Life moves pretty fast. If you don’t stop and look around once in a while, you could miss it. – Ferris Bueller
After a blur of races in 2014, better judgement prevailed for 2015 and as you’ve heard me say a few times now, my mantra has been “train smarter, not harder” with five forward-looking goals for the year.
But, as they say, the best-laid plans of mice and men oft go astray…
Because somewhere along the way I talked myself into thinking that a century ride and an ultramarathon within a two-week span this summer was also part of this program.
For the record, I give full credit to my body for finally knocking some sense into me; my SI joint, which previously only felt sore after long marathon-training runs last fall, decided enough was enough and put the kibosh on pretty much all speed and distance work this spring.
Try as I stubbornly might to power through, I’ve gotten to a point where all the strength training, chiropractor appointments, cross-training, and core work in the world aren’t helping.
So I’ve decided to do something different for a change: Nothing.
Novel concept, huh?
Well, long story short — and two cancelled races later — I’ve realized that taking a break isn’t just about giving your body time to recover. It’s also about keeping the passion for your sport alive…and sustainable for the long run.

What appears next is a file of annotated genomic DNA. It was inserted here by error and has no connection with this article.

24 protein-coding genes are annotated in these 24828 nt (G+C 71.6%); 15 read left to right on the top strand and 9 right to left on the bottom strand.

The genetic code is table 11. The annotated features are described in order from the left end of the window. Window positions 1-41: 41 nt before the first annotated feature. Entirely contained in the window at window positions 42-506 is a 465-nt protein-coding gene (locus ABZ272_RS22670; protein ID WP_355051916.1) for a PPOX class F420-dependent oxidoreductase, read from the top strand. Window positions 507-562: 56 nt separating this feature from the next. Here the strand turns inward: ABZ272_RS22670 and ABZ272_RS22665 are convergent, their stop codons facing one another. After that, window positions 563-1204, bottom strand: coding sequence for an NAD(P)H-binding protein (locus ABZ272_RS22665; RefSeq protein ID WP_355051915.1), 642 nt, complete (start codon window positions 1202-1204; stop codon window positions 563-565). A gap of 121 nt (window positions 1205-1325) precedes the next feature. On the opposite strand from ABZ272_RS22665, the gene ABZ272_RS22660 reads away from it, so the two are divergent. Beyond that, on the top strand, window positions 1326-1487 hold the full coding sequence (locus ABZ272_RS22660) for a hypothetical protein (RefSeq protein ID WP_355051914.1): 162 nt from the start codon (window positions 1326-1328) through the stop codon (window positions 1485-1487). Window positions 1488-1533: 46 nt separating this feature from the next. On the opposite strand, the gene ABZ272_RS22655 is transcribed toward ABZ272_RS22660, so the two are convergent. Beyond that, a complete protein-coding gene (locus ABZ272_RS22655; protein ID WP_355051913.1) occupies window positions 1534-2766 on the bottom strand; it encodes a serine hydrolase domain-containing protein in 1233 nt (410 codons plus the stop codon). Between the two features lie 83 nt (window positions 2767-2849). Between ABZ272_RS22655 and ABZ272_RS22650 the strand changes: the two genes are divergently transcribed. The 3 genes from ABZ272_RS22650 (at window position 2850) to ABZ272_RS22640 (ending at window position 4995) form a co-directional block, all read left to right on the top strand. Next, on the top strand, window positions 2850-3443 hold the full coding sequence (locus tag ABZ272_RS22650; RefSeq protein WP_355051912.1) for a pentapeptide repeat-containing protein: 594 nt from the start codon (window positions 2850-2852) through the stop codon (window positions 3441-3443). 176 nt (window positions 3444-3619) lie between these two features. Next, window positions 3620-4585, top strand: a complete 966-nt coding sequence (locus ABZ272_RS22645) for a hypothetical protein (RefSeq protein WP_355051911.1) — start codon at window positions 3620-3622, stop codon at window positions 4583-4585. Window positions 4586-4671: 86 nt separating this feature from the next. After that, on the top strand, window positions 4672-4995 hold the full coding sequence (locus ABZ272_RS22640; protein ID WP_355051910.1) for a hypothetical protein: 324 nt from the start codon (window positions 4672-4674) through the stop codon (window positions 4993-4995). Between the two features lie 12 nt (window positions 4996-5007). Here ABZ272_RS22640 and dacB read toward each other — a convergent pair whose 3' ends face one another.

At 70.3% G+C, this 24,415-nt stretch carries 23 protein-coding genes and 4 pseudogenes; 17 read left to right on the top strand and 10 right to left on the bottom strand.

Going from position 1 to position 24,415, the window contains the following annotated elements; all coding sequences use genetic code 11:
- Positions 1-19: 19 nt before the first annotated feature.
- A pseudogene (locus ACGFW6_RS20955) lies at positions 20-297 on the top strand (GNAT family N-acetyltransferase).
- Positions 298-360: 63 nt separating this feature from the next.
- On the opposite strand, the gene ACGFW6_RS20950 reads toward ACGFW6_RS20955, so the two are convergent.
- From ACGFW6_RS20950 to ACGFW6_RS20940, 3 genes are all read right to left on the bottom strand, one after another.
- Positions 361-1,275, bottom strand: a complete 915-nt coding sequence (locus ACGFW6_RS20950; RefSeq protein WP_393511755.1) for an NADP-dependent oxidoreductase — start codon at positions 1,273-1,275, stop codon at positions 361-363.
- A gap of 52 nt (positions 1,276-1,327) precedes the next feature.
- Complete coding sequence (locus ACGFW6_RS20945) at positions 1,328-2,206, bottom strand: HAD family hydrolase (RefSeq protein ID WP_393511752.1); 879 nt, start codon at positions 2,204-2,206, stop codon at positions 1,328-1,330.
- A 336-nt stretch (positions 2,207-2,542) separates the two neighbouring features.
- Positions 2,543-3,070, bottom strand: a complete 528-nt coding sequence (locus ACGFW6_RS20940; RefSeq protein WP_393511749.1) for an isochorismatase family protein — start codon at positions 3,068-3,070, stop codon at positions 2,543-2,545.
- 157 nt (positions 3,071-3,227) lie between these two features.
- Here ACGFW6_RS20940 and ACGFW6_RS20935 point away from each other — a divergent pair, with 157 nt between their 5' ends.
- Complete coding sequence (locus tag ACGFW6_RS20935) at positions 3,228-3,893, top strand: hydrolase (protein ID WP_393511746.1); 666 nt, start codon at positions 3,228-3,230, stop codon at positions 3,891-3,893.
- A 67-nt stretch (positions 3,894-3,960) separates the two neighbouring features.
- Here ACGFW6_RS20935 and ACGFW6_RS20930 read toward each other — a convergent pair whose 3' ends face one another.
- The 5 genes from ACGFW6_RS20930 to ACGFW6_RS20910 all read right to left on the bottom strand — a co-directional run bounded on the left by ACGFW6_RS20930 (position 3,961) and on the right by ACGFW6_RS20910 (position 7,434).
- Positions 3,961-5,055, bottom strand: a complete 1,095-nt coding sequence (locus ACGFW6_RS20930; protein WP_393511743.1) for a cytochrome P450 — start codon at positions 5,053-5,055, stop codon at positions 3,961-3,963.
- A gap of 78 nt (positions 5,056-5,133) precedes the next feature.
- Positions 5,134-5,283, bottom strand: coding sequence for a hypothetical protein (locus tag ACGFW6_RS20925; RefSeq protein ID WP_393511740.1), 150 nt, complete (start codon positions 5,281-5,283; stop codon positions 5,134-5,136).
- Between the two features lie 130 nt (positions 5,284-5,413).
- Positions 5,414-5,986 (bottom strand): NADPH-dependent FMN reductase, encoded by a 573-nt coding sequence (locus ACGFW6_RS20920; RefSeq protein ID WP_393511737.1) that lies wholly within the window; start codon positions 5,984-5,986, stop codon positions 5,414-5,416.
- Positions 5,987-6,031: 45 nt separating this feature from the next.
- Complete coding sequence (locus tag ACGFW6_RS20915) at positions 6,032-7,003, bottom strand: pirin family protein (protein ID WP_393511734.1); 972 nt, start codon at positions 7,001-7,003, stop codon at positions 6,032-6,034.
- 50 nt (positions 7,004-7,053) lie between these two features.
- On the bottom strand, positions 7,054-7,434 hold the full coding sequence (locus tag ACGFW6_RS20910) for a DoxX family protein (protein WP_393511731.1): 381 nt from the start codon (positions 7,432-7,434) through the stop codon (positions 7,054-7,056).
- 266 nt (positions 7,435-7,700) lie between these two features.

I run because I want to, not because I have to. And that desire is something I want to protect; not just for now, but for a long time to come.
That’s not to say I’m completely clearing my race calendar; it’s just that I’m wiping the slate clean and being more mindful about which events I choose and why. Put simply, I’m making a conscious decision to get off the further/faster/harder bandwagon that’s so easy to jump on when you’re working in the fitness industry and constantly meeting people who are all doing incredible things.
So instead of literally and figuratively racing my way through my first Oregon summer, I’m slowing down. Training will continue, but at a more leisurely pace.
And you know what? Those 2016 goals will be right there where I left them if/when the time comes to pick ’em back up.
Or — who knows?! Maybe taking a step back will inspire me or give me the perspective to define entirely new ones, such as tackling my old high school PR in the (highly-underrated; I completely agree with Lauren Fleshman) 5K distance.
But, either way, having a choice in the matter and being mindful about my running is what makes — and has always made — the endeavor such a delight. And I’d like to keep it that way.
Reblogged this on mgwebbuddy.
Great post! It can be so, so difficult to have to redefine goals or drop them all together, but the long game matters so much more. There will always be another race, as long as we take care of our bodies! I’m in the midst of my first “real” running injury and while it totally sucks at times, I’m also using it as a growth and learning opportunity and as a reminder that slowing down can help me appreciate what I CAN do.
Exactly – well said! And that’s such a great attitude toward injury. I’ve found that it can also teach some very valuable lessons in terms of rounding our your training even more. Plus, it gives the brain something new to focus on for a while. Good luck & hope you heal up quickly!!
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